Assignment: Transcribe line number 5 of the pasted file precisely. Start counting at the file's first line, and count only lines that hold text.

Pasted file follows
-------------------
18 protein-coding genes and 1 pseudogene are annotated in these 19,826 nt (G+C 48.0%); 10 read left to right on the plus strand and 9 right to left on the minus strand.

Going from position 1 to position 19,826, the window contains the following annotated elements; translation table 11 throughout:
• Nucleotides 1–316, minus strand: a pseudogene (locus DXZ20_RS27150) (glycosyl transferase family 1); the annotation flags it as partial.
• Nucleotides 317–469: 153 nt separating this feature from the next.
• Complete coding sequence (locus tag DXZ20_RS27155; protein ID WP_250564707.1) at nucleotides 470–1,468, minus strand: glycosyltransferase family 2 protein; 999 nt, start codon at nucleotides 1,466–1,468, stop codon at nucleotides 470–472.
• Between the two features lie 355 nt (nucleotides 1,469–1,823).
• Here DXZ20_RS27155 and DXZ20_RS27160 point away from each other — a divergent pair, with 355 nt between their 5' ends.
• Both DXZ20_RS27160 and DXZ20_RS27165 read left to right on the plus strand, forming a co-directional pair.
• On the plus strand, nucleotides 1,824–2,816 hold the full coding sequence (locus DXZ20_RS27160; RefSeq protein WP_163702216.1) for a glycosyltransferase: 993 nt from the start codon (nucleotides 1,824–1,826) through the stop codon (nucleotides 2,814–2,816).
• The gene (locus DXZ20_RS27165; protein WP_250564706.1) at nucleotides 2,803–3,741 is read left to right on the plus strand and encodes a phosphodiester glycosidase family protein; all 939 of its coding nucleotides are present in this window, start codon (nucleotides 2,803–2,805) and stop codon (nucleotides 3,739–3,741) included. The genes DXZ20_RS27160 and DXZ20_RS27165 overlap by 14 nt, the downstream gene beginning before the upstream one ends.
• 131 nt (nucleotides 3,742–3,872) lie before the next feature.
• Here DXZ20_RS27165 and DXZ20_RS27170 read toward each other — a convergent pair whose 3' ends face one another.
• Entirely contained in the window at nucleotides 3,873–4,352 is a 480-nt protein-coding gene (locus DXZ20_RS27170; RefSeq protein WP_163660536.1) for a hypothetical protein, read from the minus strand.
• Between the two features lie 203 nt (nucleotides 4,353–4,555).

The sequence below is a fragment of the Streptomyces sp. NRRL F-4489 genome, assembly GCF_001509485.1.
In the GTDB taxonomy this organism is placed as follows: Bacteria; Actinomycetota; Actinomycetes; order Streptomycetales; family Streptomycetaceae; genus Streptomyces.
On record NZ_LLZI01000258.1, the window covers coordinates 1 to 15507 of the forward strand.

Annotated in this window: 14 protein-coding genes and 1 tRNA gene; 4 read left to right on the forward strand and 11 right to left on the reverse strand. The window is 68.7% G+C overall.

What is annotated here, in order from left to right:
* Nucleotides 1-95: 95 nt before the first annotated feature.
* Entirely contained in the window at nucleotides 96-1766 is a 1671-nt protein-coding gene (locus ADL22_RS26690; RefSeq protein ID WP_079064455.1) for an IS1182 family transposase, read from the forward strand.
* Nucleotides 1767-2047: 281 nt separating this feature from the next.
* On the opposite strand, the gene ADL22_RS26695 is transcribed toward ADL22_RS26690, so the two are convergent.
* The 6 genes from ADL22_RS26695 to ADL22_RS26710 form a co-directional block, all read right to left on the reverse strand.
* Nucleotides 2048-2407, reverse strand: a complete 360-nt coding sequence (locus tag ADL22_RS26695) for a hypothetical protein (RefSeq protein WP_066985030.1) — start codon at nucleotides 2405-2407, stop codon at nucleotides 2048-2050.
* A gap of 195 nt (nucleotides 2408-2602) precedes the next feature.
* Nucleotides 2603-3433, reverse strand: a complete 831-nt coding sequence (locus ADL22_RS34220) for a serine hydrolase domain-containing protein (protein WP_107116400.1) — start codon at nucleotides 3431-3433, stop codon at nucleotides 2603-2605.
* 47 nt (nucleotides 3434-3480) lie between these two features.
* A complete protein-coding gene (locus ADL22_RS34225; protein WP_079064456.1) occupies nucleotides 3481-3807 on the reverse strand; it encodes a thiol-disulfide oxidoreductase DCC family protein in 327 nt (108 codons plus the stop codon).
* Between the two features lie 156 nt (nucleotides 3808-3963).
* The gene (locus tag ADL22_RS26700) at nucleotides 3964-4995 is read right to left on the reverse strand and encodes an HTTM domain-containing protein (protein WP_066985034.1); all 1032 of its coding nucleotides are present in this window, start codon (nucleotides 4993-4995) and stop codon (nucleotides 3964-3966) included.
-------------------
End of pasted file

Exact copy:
• Complete coding sequence (locus tag DXZ20_RS27155; protein ID WP_250564707.1) at nucleotides 470–1,468, minus strand: glycosyltransferase family 2 protein; 999 nt, start codon at nucleotides 1,466–1,468, stop codon at nucleotides 470–472.